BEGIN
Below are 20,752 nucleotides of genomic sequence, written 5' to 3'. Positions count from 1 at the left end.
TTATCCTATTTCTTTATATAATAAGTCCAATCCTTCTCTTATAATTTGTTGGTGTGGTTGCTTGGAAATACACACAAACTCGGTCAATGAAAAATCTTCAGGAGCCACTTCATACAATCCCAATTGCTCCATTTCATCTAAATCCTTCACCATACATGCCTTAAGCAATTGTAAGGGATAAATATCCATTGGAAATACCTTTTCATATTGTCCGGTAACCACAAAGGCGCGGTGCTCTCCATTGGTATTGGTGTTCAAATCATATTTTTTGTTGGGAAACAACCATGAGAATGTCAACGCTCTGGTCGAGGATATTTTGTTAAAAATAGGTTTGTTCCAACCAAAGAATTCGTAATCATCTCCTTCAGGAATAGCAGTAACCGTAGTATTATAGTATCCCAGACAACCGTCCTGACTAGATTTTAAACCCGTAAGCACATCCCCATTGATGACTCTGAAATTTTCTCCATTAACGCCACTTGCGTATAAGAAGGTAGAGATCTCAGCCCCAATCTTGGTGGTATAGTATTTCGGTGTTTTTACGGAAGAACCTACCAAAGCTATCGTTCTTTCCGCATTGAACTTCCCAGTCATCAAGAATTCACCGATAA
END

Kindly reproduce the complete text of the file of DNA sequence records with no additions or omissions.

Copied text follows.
Below are 20,752 nucleotides of genomic sequence, written 5' to 3'. Positions count from 1 at the left end.
TTATCCTATTTCTTTATATAATAAGTCCAATCCTTCTCTTATAATTTGTTGGTGTGGTTGCTTGGAAATACACACAAACTCGGTCAATGAAAAATCTTCAGGAGCCACTTCATACAATCCCAATTGCTCCATTTCATCTAAATCCTTCACCATACATGCCTTAAGCAATTGTAAGGGATAAATATCCATTGGAAATACCTTTTCATATTGTCCGGTAACCACAAAGGCGCGGTGCTCTCCATTGGTATTGGTGTTCAAATCATATTTTTTGTTGGGAAACAACCATGAGAATGTCAACGCTCTGGTCGAGGATATTTTGTTAAAAATAGGTTTGTTCCAACCAAAGAATTCGTAATCATCTCCTTCAGGAATAGCAGTAACCGTAGTATTATAGTATCCCAGACAACCGTCCTGACTAGATTTTAAACCCGTAAGCACATCCCCATTGATGACTCTGAAATTTTCTCCATTAACGCCACTTGCGTATAAGAAGGTAGAGATCTCAGCCCCAATCTTGGTGGTATAGTATTTCGGTGTTTTTACGGAAGAACCTACCAAAGCTATCGTTCTTTCCGCATTGAACTTCCCAGTCATCAAGAATTCACCGATAA